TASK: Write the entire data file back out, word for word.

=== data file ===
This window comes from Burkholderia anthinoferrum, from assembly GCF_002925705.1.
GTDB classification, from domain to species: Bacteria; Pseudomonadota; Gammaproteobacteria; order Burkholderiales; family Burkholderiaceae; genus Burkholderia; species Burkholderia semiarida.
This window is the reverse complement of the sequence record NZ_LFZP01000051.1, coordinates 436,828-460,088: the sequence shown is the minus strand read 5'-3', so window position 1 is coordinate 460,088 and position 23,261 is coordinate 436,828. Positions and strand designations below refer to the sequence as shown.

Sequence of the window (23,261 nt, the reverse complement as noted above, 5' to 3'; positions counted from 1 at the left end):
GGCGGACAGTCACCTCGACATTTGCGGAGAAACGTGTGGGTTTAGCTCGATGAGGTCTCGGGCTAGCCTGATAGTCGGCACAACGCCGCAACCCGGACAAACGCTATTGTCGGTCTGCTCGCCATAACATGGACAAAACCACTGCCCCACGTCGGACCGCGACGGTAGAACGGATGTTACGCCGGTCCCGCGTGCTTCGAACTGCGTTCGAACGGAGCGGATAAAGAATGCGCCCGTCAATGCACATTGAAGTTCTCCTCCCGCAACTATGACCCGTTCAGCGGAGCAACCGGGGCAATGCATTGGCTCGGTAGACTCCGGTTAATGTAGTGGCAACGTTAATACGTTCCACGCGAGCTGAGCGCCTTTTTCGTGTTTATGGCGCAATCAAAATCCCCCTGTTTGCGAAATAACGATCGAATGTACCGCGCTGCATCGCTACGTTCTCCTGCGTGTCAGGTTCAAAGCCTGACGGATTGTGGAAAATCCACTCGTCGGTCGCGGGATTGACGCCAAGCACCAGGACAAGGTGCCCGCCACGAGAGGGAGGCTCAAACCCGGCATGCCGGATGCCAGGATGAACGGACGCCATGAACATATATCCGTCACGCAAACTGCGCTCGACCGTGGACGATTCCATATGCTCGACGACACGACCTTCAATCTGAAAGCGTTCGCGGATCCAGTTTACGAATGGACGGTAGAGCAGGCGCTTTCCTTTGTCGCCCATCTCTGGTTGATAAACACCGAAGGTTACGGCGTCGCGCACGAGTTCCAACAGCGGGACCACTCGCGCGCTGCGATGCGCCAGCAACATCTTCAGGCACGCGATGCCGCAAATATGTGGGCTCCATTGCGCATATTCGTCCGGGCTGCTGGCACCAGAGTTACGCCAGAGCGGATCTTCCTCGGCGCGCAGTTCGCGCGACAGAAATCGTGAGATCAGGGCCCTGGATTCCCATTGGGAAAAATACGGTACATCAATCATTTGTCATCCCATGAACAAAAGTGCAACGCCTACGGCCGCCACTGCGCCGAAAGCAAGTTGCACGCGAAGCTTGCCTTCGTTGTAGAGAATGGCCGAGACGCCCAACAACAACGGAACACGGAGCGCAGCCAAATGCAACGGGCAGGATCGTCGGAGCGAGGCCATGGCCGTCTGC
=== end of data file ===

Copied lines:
This window comes from Burkholderia anthinoferrum, from assembly GCF_002925705.1.
GTDB classification, from domain to species: Bacteria; Pseudomonadota; Gammaproteobacteria; order Burkholderiales; family Burkholderiaceae; genus Burkholderia; species Burkholderia semiarida.
This window is the reverse complement of the sequence record NZ_LFZP01000051.1, coordinates 436,828-460,088: the sequence shown is the minus strand read 5'-3', so window position 1 is coordinate 460,088 and position 23,261 is coordinate 436,828. Positions and strand designations below refer to the sequence as shown.

Sequence of the window (23,261 nt, the reverse complement as noted above, 5' to 3'; positions counted from 1 at the left end):
GGCGGACAGTCACCTCGACATTTGCGGAGAAACGTGTGGGTTTAGCTCGATGAGGTCTCGGGCTAGCCTGATAGTCGGCACAACGCCGCAACCCGGACAAACGCTATTGTCGGTCTGCTCGCCATAACATGGACAAAACCACTGCCCCACGTCGGACCGCGACGGTAGAACGGATGTTACGCCGGTCCCGCGTGCTTCGAACTGCGTTCGAACGGAGCGGATAAAGAATGCGCCCGTCAATGCACATTGAAGTTCTCCTCCCGCAACTATGACCCGTTCAGCGGAGCAACCGGGGCAATGCATTGGCTCGGTAGACTCCGGTTAATGTAGTGGCAACGTTAATACGTTCCACGCGAGCTGAGCGCCTTTTTCGTGTTTATGGCGCAATCAAAATCCCCCTGTTTGCGAAATAACGATCGAATGTACCGCGCTGCATCGCTACGTTCTCCTGCGTGTCAGGTTCAAAGCCTGACGGATTGTGGAAAATCCACTCGTCGGTCGCGGGATTGACGCCAAGCACCAGGACAAGGTGCCCGCCACGAGAGGGAGGCTCAAACCCGGCATGCCGGATGCCAGGATGAACGGACGCCATGAACATATATCCGTCACGCAAACTGCGCTCGACCGTGGACGATTCCATATGCTCGACGACACGACCTTCAATCTGAAAGCGTTCGCGGATCCAGTTTACGAATGGACGGTAGAGCAGGCGCTTTCCTTTGTCGCCCATCTCTGGTTGATAAACACCGAAGGTTACGGCGTCGCGCACGAGTTCCAACAGCGGGACCACTCGCGCGCTGCGATGCGCCAGCAACATCTTCAGGCACGCGATGCCGCAAATATGTGGGCTCCATTGCGCATATTCGTCCGGGCTGCTGGCACCAGAGTTACGCCAGAGCGGATCTTCCTCGGCGCGCAGTTCGCGCGACAGAAATCGTGAGATCAGGGCCCTGGATTCCCATTGGGAAAAATACGGTACATCAATCATTTGTCATCCCATGAACAAAAGTGCAACGCCTACGGCCGCCACTGCGCCGAAAGCAAGTTGCACGCGAAGCTTGCCTTCGTTGTAGAGAATGGCCGAGACGCCCAACAACAACGGAACACGGAGCGCAGCCAAATGCAACGGGCAGGATCGTCGGAGCGAGGCCATGGCCGTCTGC